At HCP Wealth Planning, we believe the fees you pay your advisor should only be based on the expertise and services you receive, not the size of your portfolio. We don't think it's fair that someone should pay an advisor higher fees, just because they have more money. Why is this? Because the little secret that many financial advisors don't want you to know is that it generally doesn't cost them any more time or require any more expertise to manage a $1,000,000 portfolio than it does a $100,000 portfolio. Just because someone has a larger portfolio, that doesn't automatically mean their financial planning needs are more complex. Unfortunately this type of pricing model, which is known as the Assets Under Management (AUM) model, is still the most popular fee method in the industry.
Advice-Only Financial Planners: Making Holistic Financial Advice Accessible To Everyone Including DIY Investors
What if you don't have a ton of assets saved up yet? What if all of your investments are tied up in your employer-sponsored retirement accounts? What if you simply prefer to manage your investments on your own, or use robo-advisors, or target date funds? If this describes you, the reality is that you may find it difficult to find an actual CFP® who is still willing to create a thorough financial plan that isn't watered down (unless they plan to try to sell you a product). None of that matters to us! Because we charge a simple, flat dollar fee, our compensation isn't impacted by how much you have to invest, so we would love the opportunity to help you "Map Your Wealth" and make the best possible financial decisions.
No Conflicts of Interest
One of the biggest issues with the traditional AUM model is that it creates many conflicts of interest when the advisor is delivering advice.
- Paying off debt: What happens if it's in your best interest to pay down debt such as student loans or paying down a mortgage? That means less money to invest and less money in your advisor's pocket. They have a financial incentive to recommend you do not pay off that debt.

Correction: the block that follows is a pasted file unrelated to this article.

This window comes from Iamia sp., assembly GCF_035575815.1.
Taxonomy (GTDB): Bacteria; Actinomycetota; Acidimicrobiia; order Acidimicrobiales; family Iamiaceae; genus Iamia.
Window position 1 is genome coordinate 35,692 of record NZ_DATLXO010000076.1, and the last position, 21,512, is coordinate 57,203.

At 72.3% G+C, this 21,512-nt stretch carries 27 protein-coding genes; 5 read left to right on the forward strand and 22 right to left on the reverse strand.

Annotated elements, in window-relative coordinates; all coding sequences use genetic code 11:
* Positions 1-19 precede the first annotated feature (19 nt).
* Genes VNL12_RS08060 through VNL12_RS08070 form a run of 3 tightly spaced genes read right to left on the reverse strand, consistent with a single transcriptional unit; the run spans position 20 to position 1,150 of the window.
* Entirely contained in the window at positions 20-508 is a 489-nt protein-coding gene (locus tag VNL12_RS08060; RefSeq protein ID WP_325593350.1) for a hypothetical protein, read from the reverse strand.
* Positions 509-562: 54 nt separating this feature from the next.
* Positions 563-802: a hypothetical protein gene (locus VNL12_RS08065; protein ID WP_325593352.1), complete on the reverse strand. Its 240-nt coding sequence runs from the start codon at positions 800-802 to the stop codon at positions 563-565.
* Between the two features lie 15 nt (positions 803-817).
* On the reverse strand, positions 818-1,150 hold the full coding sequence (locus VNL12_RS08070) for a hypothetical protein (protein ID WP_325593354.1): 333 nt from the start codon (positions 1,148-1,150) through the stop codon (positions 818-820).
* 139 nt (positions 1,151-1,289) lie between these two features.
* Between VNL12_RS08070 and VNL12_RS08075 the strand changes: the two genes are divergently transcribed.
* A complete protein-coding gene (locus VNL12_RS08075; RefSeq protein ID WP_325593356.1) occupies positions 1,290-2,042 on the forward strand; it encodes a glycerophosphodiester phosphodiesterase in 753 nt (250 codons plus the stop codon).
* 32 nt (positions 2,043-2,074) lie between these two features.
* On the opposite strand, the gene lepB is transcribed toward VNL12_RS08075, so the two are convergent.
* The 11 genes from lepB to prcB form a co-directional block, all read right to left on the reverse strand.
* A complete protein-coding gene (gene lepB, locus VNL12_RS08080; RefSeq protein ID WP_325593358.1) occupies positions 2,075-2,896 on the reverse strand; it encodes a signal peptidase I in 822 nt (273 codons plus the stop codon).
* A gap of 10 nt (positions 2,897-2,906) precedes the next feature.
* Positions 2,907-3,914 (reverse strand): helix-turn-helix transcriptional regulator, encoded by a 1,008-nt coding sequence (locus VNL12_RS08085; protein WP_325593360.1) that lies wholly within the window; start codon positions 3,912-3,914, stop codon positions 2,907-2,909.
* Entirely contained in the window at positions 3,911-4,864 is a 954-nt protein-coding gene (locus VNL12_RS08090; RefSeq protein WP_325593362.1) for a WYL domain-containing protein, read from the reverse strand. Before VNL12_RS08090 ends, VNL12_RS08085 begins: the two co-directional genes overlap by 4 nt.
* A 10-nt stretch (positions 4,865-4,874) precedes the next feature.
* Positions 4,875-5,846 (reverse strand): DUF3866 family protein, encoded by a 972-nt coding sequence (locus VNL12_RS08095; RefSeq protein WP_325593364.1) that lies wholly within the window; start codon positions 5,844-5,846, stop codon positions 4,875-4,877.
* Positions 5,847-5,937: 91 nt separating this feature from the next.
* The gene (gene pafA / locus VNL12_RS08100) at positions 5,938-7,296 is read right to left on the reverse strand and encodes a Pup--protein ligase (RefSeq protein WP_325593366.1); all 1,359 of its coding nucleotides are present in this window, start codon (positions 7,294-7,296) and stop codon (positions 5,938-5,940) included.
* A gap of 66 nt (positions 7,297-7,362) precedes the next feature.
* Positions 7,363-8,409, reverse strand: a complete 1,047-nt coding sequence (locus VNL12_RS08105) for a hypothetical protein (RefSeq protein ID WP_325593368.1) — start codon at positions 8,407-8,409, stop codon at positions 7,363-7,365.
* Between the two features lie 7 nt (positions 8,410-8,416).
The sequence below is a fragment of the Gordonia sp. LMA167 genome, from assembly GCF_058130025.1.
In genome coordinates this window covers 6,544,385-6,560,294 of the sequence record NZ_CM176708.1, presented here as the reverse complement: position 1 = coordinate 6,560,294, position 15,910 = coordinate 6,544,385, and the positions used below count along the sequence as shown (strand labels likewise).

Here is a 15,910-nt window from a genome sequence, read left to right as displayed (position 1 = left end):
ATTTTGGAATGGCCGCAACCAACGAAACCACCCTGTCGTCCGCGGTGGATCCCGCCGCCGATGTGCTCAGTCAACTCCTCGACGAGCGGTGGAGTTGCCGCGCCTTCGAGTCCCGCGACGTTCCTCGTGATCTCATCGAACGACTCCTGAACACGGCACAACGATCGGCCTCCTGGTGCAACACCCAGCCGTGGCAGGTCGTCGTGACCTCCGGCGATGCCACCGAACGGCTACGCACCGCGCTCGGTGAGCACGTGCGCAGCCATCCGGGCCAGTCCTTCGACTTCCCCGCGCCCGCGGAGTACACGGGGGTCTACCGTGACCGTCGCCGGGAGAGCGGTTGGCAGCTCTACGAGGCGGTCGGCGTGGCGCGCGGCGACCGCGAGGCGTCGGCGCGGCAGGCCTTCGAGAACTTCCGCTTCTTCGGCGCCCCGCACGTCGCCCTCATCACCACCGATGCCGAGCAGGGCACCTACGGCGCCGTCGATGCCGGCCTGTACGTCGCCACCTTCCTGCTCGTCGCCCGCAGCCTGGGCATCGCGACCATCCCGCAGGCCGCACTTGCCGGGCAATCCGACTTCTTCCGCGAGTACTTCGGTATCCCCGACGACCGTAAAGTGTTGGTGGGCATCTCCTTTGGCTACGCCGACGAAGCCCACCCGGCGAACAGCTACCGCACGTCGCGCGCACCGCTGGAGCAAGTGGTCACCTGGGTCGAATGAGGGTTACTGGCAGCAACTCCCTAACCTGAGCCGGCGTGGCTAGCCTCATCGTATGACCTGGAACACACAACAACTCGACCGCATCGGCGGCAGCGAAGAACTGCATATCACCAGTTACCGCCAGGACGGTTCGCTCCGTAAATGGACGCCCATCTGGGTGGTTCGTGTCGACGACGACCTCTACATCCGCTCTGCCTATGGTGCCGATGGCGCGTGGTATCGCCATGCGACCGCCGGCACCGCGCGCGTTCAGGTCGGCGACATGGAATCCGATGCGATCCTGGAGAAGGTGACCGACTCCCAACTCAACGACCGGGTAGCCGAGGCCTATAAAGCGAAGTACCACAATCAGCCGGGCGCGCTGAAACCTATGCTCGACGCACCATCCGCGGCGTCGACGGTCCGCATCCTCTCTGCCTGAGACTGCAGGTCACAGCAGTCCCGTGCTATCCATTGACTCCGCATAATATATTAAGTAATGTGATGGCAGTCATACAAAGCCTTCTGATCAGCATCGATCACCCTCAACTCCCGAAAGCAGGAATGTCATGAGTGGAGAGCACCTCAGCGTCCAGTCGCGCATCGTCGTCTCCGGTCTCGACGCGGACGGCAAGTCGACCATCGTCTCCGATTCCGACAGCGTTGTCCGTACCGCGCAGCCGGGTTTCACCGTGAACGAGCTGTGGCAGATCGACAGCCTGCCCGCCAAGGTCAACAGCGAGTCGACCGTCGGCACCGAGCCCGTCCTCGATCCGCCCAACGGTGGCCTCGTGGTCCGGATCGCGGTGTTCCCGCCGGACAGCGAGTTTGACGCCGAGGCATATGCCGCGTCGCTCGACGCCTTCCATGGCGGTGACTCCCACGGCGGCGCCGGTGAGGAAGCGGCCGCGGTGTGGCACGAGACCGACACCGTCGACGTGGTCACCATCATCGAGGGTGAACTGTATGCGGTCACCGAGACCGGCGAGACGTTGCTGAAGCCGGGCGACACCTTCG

- Real Estate Investing: What if it makes more sense for you to diversify some of your savings and create passive income by investing in real estate? Let's say for example you want to spend $200,000 on a rental property. That's $200,000 that could otherwise be in your investment portfolio which means your advisor could be making $2000 per year in fees from that money. Can you trust that advisor to be unbiased when helping you decide if that rental property is a good investment? The same applies if you are considering paying a lump sum to buy into a business.
- Inheritance: Over the course of the next couple of decades, the greatest generational wealth transfer will take place. Let's say you inherit an IRA worth $200,000 and it makes sense for your advisor to invest that for you. Should your advisor all of a sudden be paid $2000 more a year because you inherited this money, even though it will barely take them any more time to invest it? What if you inherit $500,000 or even $1,000,000? Should they all of a sudden be paid $5,000 or $10,000 more per year?
- Social Security: In many scenarios, it makes sense to delay receiving Social Security benefits until you are eligible for the max benefit at age 70. This can be true even if delaying SS means you have to draw down more of your investments in the mean time. In this instance, your financial advisor has a financial incentive to recommend you take SS as early as possible, to reduce the drawdown of your investments and therefore prevent their fees from decreasing.
- The Rollover Conversation: There are many scenarios where it could be in your best interest not to rollover your 401(k) or 403(b) after you stop working for your employer. But if the only way an AUM advisor is going to get paid is by managing those investments in an IRA, they have a financial incentive to convince you to rollover out of your 401k and into an IRA. An advice-only advisor can give you an unbiased recommendation on whether or not to rollover because they get paid the same amount no matter how much you invest with them. And if you are deciding between rolling over a lump sum pension or annuitizing it as monthly payments, which option do you think an AUM advisor prefers?
The Typical AUM Advisor Excuse:
They will tell you that with the AUM model, their fees actually decrease if your portfolio value decreases. So their interests are aligned with yours. Sure, over a short period of time, the markets may drop and your portfolio may decrease in value, so your advisor's fees temporarily decrease. But if you have a long term relationship with your advisor, odds are that over time, your portfolio value will increase and therefore your fees will increase. This is true even accounting for short term market corrections. In fact, after every single stock market correction in history, the market has gone on to reach all time highs.
The majority of clients who work with an AUM advisor could not tell you exactly how much in dollar terms they paid their advisor last quarter. This is because those fees are buried in account statements that you probably won't look at and it's unlikely that advisor is going to be proactive in explicitly telling you how much you paid. This is less likely to happen when you partner with an advice-only planner and see the transaction fees on your bank account statements every month.